“C’mon, Mum!” – The rhino baby, just four months old, shoulders his mother, just like my nephew does when he wants to go and play. She doesn’t move. He nudges her again and then does a little dance in front of her.

Sitting in our Land Rover with our safari guide, we are charmed. Such a cute mother-son moment! So anthropomorphically like exhausted human mothers and their ever-energetic offspring! And then the mother rhino lets out the longest, loudest and, we realize a few seconds later, smelliest fart you can imagine.

Yes, it seems sometimes you can get too close to nature.

P1050423.JPG

A South African Safari

We are in Thornybush Nature Reserve, a private game park right next to Kruger National Park in South Africa. As a photographer and animal-lover, I am initially thrilled by how close our guide is able to get us to the animals.

We’re surrounded by zebra on the road, and I completely understand the collective noun for a group of zebra – a dazzle. Giraffes are grazing so close I can hear their teeth grinding leaves. We watch elephants play at a waterhole just a few metres away. I might be a bit nervous if I were Oscar, our tracker. He sits on a specially-designed seat just above the front bumper, with nothing but his feet and his rifle to protect him, and us, from anything that gets too close.

Getting close to the animals is marvelous. But there are certainly some drawbacks to be aware of, and not just of the malodorous kind.

Can you get TOO close to nature? A South African Safari

The Widowmakers

On the next day’s game drive, our guide enthusiastically steers our vehicle – our open Land Rover, with no roof, no sides and no doors – right into the middle of a herd of Cape buffalo. They’re smelly too, and a few give us annoyed looks (perhaps we don’t smell so good either, from their perspective).

Stopped within the herd, the ranger describes the characteristics of Cape buffalo to us in a low voice. They weigh up to 900 kg and their horns grow to over a metre and a half wide. A mother carries her fetus for 11 ½ months. After she gives birth, she uses her horns to prod her other calves to keep them away from her and the newborn. Like hippos, Cape buffalo have terrible tempers. The animal’s nicknames are “black death” and “widowmaker”, as they are highly unpredictable and kill over 200 people every year.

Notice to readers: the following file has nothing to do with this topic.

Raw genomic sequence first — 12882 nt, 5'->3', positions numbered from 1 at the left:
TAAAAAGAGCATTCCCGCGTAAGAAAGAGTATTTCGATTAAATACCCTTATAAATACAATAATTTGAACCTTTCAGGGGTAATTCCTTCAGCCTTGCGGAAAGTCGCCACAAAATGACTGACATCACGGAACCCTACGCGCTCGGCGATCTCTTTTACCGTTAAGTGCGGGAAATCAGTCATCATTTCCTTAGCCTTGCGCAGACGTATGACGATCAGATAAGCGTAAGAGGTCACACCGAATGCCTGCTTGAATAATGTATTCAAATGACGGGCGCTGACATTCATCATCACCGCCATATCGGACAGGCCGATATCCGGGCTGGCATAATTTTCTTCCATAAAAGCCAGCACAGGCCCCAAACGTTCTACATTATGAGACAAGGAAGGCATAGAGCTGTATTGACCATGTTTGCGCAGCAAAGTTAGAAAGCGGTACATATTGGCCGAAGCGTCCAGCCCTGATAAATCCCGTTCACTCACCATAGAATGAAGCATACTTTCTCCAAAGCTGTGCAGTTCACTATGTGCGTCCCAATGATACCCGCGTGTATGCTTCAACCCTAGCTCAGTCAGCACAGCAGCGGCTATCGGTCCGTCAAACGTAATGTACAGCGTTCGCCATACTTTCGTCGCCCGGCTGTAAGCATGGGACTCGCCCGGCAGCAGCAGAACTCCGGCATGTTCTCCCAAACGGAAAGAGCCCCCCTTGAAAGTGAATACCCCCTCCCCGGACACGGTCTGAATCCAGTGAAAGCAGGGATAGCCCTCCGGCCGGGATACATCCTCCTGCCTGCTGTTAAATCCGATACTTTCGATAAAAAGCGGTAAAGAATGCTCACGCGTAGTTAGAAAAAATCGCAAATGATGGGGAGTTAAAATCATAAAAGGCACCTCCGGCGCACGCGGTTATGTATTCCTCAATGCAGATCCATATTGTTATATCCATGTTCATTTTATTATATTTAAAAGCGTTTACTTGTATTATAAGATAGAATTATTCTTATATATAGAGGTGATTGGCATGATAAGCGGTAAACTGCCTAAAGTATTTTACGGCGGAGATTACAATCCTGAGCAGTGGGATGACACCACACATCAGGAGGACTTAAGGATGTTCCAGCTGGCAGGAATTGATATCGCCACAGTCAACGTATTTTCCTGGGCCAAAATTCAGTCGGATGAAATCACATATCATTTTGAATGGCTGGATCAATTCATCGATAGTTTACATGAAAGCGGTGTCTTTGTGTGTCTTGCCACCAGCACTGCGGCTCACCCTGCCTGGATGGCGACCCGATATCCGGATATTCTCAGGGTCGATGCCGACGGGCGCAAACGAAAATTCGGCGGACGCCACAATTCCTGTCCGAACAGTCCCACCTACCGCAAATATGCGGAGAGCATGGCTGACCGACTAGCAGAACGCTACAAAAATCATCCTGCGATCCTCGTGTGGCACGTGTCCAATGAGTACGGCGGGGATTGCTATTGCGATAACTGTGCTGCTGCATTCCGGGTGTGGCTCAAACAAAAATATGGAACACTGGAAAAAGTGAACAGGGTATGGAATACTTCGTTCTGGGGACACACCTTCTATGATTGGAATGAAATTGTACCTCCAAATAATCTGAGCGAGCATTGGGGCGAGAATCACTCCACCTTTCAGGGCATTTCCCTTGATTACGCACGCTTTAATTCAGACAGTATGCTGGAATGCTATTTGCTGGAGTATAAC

What?!

Why are we sitting in the middle of a herd of “widowmakers”? Or killers of any kind, as I imagine an angry buffalo isn’t going to first establish the gender or marital status of safari-goers before it chooses to attack.

I reassure myself that the ranger wouldn’t put guests into any real danger, but my breath eases once we’ve driven out of the herd (yes, because of the fresher air too).

P1050205.JPG

Getting Close-Ups

We drive on, and discover the rhino mother and son are more awake, now standing photogenically beside the waterhole. Next we discover three lions. They’ve just eaten – they have blood all over their faces – and they don’t mind in the least that we drive right up to them. The biggest challenge with this close encounter is figuring out how to frame the lions since I only have my telephoto lens. Oh, and trying not to make the photos look too bloody.

Can you get TOO close to nature? A South African Safari

Hello, Leopard!

At Thornybush, we’re only really in danger once. Oscar, our tracker, is always with us. He has the sharp eye and quiet demeanor of an expert sharpshooter. He sits calmly in the front of the vehicle throughout our three days of safari.

Except one evening when we’re returning to the lodge after enjoying our sundowners.

Oscar is suddenly extremely alert. His head is on the swivel and he holds his gun ready, instead of resting across his knees. The ranger tells us that the road we need to drive down for the next two kilometres is overhanging with trees, and that a leopard was spotted hanging out in them. Though it is unlikely, it can jump down into the Land Rover, right onto our laps, which are protected only by warm blankets on this cool winter evening. He asks us to watch the trees ahead and beside us, and shout out if we see the flash of animal eyes. His laughing demeanor is gone. He is very serious.

Can you get TOO close to nature? A South African Safari

I don’t think I blink a single time, but we safely get through the two kilometres leopard-free, and soon arrive back to a barbeque feast at Thornybush Lodge. Once again, perhaps a little bit too close to nature for my taste. I suppose the answer to that question is a personal one. 

 

What do you think? Do you have any safari experiences of your own? Let us know in the comments below.


This is a guest post by Johanna Read.

Johanna Read_ cheers from Lima, Peru. TravelEater.net Johanna is a Canadian freelance writer and photographer specializing in travel, food and responsible tourism. She’s hoping to repeat her six-continents-in-one-year travel feat in 2016. Follow Johanna on Instagram @TravelEaterJohanna and on Twitter @TravelEater. Links to all her travel stories are at www.TravelEater.net.